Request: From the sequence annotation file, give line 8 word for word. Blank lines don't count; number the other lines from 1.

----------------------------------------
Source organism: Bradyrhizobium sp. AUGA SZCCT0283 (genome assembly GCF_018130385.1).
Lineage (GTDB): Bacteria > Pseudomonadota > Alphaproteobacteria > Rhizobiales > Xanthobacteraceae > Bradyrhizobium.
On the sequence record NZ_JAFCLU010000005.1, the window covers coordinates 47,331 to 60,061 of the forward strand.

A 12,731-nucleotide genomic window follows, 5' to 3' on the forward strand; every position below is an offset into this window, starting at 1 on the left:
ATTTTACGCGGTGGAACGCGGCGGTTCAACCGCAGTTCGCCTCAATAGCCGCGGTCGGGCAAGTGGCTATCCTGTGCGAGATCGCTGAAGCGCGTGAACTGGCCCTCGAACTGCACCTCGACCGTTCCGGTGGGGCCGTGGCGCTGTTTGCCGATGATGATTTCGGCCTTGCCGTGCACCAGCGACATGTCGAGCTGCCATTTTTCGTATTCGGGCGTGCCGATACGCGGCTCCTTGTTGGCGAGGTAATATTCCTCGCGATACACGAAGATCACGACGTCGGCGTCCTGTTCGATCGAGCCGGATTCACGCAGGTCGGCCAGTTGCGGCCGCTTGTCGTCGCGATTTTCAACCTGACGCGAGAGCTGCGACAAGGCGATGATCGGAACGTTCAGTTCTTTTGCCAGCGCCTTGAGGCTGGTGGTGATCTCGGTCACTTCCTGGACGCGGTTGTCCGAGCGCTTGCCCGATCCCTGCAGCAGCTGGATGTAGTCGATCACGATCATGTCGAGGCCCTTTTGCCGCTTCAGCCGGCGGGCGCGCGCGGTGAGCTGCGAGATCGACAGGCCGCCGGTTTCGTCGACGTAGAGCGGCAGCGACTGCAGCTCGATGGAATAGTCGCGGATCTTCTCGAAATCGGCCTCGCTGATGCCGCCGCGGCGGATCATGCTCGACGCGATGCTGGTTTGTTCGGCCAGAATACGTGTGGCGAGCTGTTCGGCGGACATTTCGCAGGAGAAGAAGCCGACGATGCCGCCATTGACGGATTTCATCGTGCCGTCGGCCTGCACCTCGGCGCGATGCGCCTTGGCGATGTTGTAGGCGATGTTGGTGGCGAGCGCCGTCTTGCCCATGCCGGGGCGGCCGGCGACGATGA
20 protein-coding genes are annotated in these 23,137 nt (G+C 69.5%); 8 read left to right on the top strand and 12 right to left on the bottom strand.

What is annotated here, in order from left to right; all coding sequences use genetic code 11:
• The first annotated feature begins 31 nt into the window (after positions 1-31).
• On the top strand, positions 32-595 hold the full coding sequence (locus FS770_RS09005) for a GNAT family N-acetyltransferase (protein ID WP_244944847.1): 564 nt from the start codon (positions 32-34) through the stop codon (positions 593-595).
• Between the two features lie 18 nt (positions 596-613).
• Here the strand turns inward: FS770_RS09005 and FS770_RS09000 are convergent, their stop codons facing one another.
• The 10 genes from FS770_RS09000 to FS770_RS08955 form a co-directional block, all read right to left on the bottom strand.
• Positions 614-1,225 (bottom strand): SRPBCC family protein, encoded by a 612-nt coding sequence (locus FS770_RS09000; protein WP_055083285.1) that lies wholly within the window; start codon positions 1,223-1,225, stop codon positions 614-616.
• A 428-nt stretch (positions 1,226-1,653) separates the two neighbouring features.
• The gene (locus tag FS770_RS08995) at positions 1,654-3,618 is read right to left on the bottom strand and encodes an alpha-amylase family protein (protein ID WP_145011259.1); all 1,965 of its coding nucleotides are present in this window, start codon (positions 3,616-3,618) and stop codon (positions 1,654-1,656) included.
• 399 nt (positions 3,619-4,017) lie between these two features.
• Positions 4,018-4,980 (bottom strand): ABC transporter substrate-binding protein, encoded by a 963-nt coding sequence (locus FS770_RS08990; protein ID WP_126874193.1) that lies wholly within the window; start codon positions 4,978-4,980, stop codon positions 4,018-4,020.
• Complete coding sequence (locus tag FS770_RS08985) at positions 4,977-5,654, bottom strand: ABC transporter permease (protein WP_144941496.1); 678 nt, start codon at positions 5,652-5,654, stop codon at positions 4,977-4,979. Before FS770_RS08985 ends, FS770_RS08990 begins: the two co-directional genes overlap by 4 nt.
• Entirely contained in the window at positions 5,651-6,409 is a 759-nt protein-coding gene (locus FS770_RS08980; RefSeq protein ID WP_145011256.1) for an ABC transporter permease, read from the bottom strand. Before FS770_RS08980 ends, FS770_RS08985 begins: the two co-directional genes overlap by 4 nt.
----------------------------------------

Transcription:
• The first annotated feature begins 31 nt into the window (after positions 1-31).